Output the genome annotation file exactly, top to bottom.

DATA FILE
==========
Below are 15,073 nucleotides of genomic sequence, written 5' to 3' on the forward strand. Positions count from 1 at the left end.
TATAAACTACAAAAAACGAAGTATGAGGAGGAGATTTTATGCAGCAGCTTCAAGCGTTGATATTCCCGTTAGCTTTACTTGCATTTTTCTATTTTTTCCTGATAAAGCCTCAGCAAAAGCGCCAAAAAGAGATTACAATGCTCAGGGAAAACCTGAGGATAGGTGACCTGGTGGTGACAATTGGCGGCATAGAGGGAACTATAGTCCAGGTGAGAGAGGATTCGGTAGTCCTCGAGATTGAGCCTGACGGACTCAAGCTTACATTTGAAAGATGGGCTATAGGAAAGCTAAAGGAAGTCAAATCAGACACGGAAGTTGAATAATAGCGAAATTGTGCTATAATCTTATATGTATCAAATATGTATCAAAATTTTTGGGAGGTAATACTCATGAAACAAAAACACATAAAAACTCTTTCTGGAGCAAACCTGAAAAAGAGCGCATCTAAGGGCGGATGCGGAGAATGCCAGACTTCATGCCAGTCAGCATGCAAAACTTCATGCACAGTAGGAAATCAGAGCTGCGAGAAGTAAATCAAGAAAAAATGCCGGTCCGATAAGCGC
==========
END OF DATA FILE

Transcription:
Below are 15,073 nucleotides of genomic sequence, written 5' to 3' on the forward strand. Positions count from 1 at the left end.
TATAAACTACAAAAAACGAAGTATGAGGAGGAGATTTTATGCAGCAGCTTCAAGCGTTGATATTCCCGTTAGCTTTACTTGCATTTTTCTATTTTTTCCTGATAAAGCCTCAGCAAAAGCGCCAAAAAGAGATTACAATGCTCAGGGAAAACCTGAGGATAGGTGACCTGGTGGTGACAATTGGCGGCATAGAGGGAACTATAGTCCAGGTGAGAGAGGATTCGGTAGTCCTCGAGATTGAGCCTGACGGACTCAAGCTTACATTTGAAAGATGGGCTATAGGAAAGCTAAAGGAAGTCAAATCAGACACGGAAGTTGAATAATAGCGAAATTGTGCTATAATCTTATATGTATCAAATATGTATCAAAATTTTTGGGAGGTAATACTCATGAAACAAAAACACATAAAAACTCTTTCTGGAGCAAACCTGAAAAAGAGCGCATCTAAGGGCGGATGCGGAGAATGCCAGACTTCATGCCAGTCAGCATGCAAAACTTCATGCACAGTAGGAAATCAGAGCTGCGAGAAGTAAATCAAGAAAAAATGCCGGTCCGATAAGCGC